The International Monetary Fund (IMF) presents a cocktail of challenges and risks for the Cyprus economy, as external headwinds are slowing down growth.
In a concluding statement issued after talks with Cypriot authorities, the IMF notes that “Cyprus has made significant progress in recovering from the financial crisis,” adding that “real GDP has now surpassed its pre-crisis peak and the unemployment rate has declined rapidly coming close to the pre-crisis level.”
“Large disposals of non-performing loans (NPL) have strengthened bank stability, and sizable fiscal surpluses have lowered risk premia and reduced financing risks,” it adds.
The IMF says that “challenges remain however in sustaining the relatively robust growth momentum” and that, “given still-high NPLs, recent efforts to undo key reform initiatives are undermining the hard-won gains in restoring macro-financial stability.”
It notes that “increasing external headwinds are slowing near-term growth, while a sizable debt overhang and weak productivity growth also hold back medium-term growth potential.”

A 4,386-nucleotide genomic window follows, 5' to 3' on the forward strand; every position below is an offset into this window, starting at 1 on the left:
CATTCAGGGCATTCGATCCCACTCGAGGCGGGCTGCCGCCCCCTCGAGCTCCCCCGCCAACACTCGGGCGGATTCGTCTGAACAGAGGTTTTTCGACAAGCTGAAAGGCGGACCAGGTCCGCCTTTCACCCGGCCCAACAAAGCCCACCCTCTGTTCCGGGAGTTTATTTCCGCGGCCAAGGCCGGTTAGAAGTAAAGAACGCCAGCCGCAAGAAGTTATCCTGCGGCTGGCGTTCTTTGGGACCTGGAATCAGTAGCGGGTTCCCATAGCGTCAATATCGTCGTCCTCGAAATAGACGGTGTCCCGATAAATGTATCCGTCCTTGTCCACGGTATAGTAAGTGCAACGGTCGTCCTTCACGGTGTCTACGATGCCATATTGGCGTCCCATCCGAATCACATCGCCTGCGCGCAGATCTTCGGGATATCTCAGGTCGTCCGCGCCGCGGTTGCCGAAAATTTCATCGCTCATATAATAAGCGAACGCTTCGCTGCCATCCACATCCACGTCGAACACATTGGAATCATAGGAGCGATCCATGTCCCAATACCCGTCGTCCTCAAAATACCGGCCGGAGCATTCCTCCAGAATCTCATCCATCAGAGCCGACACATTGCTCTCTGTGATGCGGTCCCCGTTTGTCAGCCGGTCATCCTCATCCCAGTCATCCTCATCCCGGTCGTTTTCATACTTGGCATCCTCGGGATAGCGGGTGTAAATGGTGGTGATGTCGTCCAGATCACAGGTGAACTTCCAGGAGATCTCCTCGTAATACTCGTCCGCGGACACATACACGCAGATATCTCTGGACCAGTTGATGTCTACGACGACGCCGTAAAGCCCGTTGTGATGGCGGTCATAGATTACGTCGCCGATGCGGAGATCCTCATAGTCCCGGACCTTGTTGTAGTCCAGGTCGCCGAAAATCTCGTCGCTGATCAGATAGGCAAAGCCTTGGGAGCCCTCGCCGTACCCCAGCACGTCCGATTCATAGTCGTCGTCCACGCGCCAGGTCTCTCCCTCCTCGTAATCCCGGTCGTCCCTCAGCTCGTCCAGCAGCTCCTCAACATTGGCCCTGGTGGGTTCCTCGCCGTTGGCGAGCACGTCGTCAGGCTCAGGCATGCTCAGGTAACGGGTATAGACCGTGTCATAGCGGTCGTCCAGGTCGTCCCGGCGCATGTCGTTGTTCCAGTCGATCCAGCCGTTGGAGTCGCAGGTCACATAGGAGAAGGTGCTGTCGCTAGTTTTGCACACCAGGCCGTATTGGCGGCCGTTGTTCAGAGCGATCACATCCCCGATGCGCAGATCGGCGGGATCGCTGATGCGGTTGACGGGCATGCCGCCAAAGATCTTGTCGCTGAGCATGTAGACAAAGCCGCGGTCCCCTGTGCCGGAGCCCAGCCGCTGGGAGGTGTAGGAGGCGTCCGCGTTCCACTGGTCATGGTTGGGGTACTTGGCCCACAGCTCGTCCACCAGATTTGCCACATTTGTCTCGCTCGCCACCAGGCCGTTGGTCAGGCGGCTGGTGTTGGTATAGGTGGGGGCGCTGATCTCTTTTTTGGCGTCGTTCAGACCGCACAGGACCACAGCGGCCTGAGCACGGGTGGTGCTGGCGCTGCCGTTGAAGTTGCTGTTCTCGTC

“Policies should focus on reforms to secure financial stability and raise the growth potential of the economy. Priorities are to steadfastly implement the strengthened legal tools to lower NPLs and private debt and to build bank capital buffers; to reduce public debt by ensuring strict spending discipline and improving the efficiency of public spending, and to increase productivity through institutional reforms and the promotion of technology adoption,” it says.
In its statement, the IMF refers to the need to continue strengthening the supervisory and regulatory framework of credit acquiring companies and furthermore points out that efforts should be made to address the moral hazard risks inherent in the Estia subsidy scheme.
It adds that efforts to further improve bank profitability and capitalization are crucial and that macro-financial risks from the property market appear limited for now but warrant close monitoring.
The IMF also says that fiscal performance is strong, but risks remain, and that spending should be firmly controlled to reduce risks to debt sustainability.
Furthermore, it notes that productivity-enhancing structural reforms are key for bolstering medium-term growth potential and that policies to support greater market diversification, competition, and technology adoption are needed to enhance competitiveness.
Lastly, it says ongoing efforts to improve the efficiency of the judiciary should continue and efforts to reform public sector governance and efficiency should be renewed, adding that programs focused on job retraining and improving linkages between education and job opportunities would improve the situation in the labor market.
(Cyprus News Agency)